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    Twentieth century totalitarian regimes, lustration, and guilt for crimes of the past: challenges and dangers for the Strasbourg Court

    Bowring, Bill (2019) Twentieth century totalitarian regimes, lustration, and guilt for crimes of the past: challenges and dangers for the Strasbourg Court. Review of Central and East European Law 44 (1), pp. 91-116. ISSN 1573-0352.

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    This article addresses a key contemporary problem confronting the Strasbourg Court. While it is well established that seeking the historical truth is an integral part of the right to freedom of expression, it cannot be the role of the Strasbourg Court to arbitrate underlying historical issues (Dzhugashvili v. Russia, 2014). Still less can it be for the Court to decide on individual or collective guilt for crimes of the past, rather than on violations of Convention rights. For example, the Court has found many violations of human rights in the more recent armed conflicts in Northern Ireland, South-East Turkey, Chechnya, or the Basque Country, but has never sought to pronounce on the legal or moral issues underlying these conflicts, or on their deep historical roots. However, the existence of the USSR for more than 70 years, and 12 years of Nazism in Germany, leading to WWII, dominated the 20th century in Europe. These have both been described as totalitarian regimes. The fall of the Berlin Wall in 1989 followed by the collapse of the USSR in 1991 led to dramatic changes not only in statehood and political systems, but also a strong desire for states emerging from the USSR or Soviet domination to purge the past, and to identify and punish wrongdoers. Various forms of lustration have been a product of this desire, with the exception of the Russian Federation, where the characterization and proper evaluation of its Soviet past are questions still unresolved. Increasingly the Strasbourg Court has been called on to decide highly controversial cases, for example Zdanoka v. Latvia (2006), Vajnai v. Hungary (2008), Kononov v. Latvia (2010), Korobov v. Estonia (2013), Soro v. Estonia (2015). The author was counsel for the applicants in some of these cases. I ask: what are the dangers and challenges for the Strasbourg Court in adjudicating such cases, and how can it avoid the appearance of taking sides in bitter and intractable arguments?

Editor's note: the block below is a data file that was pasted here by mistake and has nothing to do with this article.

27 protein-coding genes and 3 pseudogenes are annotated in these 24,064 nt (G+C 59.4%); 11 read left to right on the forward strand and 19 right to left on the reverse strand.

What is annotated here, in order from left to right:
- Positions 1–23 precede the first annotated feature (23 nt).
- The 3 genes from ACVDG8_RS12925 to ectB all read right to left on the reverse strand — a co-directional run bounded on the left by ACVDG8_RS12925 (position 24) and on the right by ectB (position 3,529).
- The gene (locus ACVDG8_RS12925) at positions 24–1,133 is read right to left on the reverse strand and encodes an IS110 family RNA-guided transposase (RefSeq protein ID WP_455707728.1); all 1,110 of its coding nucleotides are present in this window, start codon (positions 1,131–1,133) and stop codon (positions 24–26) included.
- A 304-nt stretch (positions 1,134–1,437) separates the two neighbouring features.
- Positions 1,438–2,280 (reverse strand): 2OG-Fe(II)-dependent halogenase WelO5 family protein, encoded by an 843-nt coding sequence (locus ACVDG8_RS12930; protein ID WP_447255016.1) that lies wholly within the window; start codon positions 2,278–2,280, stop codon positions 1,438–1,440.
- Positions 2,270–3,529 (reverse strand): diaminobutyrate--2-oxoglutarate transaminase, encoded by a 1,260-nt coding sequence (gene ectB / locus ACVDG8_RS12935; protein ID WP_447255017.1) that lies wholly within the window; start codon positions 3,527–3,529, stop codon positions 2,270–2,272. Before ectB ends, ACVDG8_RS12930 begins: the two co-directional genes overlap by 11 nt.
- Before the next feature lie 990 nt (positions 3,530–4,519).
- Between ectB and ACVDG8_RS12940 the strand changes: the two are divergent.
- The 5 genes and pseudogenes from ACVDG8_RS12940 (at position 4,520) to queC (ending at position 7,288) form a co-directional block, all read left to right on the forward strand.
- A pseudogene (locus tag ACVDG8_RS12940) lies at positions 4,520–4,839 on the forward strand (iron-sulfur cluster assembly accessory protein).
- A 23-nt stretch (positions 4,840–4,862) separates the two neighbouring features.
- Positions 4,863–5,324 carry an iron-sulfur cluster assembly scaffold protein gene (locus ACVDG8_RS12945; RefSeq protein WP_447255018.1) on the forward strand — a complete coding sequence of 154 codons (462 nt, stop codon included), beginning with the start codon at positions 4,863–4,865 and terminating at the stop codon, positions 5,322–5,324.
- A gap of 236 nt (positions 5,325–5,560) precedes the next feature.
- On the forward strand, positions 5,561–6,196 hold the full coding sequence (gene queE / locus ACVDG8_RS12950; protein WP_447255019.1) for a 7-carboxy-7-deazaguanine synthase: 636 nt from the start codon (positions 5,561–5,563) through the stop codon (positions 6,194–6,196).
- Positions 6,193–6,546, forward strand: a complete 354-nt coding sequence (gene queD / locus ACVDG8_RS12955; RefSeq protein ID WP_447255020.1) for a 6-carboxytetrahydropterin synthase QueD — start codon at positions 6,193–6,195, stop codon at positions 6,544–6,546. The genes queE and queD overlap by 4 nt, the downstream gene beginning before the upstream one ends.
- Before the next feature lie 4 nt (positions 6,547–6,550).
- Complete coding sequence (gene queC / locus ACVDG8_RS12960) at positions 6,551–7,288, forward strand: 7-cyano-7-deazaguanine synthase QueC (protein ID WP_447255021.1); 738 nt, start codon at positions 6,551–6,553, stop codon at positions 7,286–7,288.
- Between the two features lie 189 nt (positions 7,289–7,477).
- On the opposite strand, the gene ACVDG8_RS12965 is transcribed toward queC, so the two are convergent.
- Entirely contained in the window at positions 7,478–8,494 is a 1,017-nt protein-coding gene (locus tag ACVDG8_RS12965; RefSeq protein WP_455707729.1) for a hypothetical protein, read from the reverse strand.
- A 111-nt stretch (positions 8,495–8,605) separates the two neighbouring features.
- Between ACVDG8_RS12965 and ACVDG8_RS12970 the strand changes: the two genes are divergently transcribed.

Item Type: Article
    School: Birkbeck Faculties and Schools > Faculty of Business and Law > Birkbeck Law School
    Depositing User: Bill Bowring
    Date Deposited: 08 Feb 2019 13:21
    Last Modified: 02 Aug 2023 17:48


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